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    ABSTRACT: Electroencephalography (EEG) and magnetoencephalography (MEG) are the two modalities for measuring neuronal dynamics at a millisecond temporal resolution. Different source analysis methods, to locate the dipoles in the brain from which these dynamics originate, have been readily applied to both modalities alone. However, direct comparisons and possible advantages of combining both modalities have rarely been assessed during voluntary movements using coherent source analysis. In the present study, the cortical and sub-cortical network of coherent sources at the finger tapping task frequency (2-4 Hz) and the modes of interaction within this network were analysed in 15 healthy subjects using a beamformer approach called the dynamic imaging of coherent sources (DICS) with subsequent source signal reconstruction and renormalized partial directed coherence analysis (RPDC). MEG and EEG data were recorded simultaneously allowing the comparison of each of the modalities separately to that of the combined approach. We found the identified network of coherent sources for the finger tapping task as described in earlier studies when using only the MEG or combined MEG+EEG whereas the EEG data alone failed to detect single sub-cortical sources. The signal-to-noise ratio (SNR) level of the coherent rhythmic activity at the tapping frequency in MEG and combined MEG+EEG data was significantly higher than EEG alone. The functional connectivity analysis revealed that the combined approach had more active connections compared to either of the modalities during the finger tapping (FT) task. These results indicate that MEG is superior in the detection of deep coherent sources and that the SNR seems to be more vital than the sensitivity to theoretical dipole orientation and the volume conduction effect in the case of EEG.
    PLoS ONE 03/2014; 9(3):e91441. · 3.53 Impact Factor
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    ABSTRACT: Brain activity can be measured using different modalities. Since most of the modalities tend to complement each other, it seems promising to measure them simultaneously. In to be presented research, the data recorded from Functional Magnetic Resonance Imaging (fMRI) and Near Infrared Spectroscopy (NIRS), simultaneously, are subjected to causality analysis using time-resolved partial directed coherence (tPDC). Time-resolved partial directed coherence uses the principle of state space modelling to estimate Multivariate Autoregressive (MVAR) coefficients. This method is useful to visualize both frequency and time dynamics of causality between the time series. Afterwards, causality results from different modalities are compared by estimating the Spearman correlation. In to be presented study, we used directionality vectors to analyze correlation, rather than actual signal vectors. Results show that causality analysis of the fMRI correlates more closely to causality results of oxy-NIRS as compared to deoxy-NIRS in case of a finger sequencing task. However, in case of simple finger tapping, no clear difference between oxy-fMRI and deoxy-fMRI correlation is identified.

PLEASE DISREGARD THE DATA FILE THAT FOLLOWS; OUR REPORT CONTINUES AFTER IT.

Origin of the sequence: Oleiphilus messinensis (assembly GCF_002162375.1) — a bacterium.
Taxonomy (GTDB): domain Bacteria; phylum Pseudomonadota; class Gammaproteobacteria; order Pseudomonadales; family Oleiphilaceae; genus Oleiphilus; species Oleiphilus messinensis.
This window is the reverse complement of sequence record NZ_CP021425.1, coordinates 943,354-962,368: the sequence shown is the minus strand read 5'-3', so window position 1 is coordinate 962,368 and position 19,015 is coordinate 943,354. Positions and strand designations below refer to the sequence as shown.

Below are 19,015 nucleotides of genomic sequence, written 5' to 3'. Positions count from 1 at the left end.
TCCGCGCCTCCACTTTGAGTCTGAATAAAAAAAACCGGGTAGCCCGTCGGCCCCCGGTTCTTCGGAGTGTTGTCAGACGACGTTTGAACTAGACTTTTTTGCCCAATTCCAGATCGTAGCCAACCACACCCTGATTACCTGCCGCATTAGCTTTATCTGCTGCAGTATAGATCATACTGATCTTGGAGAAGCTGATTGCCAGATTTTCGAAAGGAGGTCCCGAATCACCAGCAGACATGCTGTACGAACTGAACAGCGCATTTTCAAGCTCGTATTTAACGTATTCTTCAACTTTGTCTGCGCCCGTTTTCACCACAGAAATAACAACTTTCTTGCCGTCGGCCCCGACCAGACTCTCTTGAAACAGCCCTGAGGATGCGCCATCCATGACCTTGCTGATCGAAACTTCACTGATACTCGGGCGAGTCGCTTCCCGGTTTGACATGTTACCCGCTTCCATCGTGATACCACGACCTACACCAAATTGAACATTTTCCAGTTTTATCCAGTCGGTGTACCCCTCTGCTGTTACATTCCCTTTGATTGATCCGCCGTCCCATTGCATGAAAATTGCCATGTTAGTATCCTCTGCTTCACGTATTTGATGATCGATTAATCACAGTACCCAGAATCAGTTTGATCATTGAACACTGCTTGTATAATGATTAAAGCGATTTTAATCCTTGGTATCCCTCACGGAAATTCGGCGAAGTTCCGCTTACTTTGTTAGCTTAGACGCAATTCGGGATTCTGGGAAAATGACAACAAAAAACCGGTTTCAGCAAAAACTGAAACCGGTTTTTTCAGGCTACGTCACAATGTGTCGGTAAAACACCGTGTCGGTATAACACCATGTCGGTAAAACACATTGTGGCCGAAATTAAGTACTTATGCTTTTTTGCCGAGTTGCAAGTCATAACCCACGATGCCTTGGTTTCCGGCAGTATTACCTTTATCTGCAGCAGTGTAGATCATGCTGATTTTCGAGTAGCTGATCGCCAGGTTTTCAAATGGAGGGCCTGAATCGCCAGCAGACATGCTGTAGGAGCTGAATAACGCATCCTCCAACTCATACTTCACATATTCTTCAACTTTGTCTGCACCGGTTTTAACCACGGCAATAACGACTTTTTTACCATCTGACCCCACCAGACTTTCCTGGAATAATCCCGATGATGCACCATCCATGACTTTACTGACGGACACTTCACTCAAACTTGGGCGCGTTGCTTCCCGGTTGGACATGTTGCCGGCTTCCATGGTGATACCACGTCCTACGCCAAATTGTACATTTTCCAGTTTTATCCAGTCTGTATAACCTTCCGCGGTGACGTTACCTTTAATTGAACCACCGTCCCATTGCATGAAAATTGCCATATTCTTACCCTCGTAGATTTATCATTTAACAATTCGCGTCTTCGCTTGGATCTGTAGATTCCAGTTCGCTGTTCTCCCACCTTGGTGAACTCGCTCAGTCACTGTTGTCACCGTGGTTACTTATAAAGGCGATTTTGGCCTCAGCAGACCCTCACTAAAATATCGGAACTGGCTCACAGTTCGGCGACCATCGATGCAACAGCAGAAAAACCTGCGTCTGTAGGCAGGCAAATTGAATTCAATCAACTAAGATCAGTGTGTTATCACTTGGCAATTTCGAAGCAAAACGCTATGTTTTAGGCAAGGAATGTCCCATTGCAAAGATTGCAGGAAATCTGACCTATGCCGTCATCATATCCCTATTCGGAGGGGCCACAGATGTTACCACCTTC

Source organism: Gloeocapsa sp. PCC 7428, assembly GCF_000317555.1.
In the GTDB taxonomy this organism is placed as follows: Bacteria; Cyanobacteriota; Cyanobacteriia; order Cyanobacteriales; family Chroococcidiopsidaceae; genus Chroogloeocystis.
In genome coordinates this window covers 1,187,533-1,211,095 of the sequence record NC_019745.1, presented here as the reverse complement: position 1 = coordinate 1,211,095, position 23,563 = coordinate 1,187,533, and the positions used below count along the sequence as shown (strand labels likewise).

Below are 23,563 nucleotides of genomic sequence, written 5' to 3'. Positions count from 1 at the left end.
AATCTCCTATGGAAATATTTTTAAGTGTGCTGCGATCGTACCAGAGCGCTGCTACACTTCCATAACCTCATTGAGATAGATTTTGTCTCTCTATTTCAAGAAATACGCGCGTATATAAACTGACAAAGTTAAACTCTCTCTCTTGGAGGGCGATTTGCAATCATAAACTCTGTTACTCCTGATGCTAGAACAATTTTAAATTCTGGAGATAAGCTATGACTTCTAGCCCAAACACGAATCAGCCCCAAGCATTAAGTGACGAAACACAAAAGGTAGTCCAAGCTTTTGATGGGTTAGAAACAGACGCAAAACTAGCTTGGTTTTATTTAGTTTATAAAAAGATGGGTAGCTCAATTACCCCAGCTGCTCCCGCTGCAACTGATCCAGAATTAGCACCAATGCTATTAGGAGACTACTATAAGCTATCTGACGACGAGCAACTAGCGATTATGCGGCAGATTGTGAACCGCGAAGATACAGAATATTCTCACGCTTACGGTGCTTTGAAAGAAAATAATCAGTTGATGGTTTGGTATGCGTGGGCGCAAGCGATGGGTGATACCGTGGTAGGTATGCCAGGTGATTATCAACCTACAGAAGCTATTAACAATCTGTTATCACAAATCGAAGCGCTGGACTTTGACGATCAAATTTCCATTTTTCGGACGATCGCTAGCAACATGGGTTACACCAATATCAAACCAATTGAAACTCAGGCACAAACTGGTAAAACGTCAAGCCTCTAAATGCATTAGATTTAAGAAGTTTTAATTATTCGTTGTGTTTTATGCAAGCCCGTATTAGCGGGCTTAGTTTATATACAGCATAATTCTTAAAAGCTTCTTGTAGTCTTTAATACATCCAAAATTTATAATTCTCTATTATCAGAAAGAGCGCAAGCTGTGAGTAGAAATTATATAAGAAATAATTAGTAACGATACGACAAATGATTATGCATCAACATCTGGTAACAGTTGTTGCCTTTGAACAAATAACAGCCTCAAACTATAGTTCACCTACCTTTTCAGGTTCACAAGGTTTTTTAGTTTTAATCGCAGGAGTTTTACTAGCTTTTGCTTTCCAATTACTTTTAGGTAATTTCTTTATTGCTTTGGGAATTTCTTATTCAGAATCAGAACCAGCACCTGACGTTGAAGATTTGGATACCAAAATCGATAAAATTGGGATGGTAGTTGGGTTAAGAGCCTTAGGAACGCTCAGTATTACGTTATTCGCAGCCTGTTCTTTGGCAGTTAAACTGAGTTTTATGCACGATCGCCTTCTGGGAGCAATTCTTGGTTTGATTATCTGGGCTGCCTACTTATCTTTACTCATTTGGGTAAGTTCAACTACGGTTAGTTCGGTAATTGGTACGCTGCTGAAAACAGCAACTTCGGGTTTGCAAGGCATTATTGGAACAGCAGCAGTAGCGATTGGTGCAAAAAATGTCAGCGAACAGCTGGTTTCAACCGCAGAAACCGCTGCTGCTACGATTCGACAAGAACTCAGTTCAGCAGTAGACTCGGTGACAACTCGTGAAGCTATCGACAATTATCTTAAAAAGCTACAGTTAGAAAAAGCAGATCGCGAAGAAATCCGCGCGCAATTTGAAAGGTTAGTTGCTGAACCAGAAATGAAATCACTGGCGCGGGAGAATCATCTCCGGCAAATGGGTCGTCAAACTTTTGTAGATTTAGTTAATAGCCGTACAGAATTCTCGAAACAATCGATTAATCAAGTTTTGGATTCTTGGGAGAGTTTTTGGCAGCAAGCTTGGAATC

Conference proceedings: ... Annual International Conference of the IEEE Engineering in Medicine and Biology Society. IEEE Engineering in Medicine and Biology Society. Conference 07/2013; 2013:2628-2631.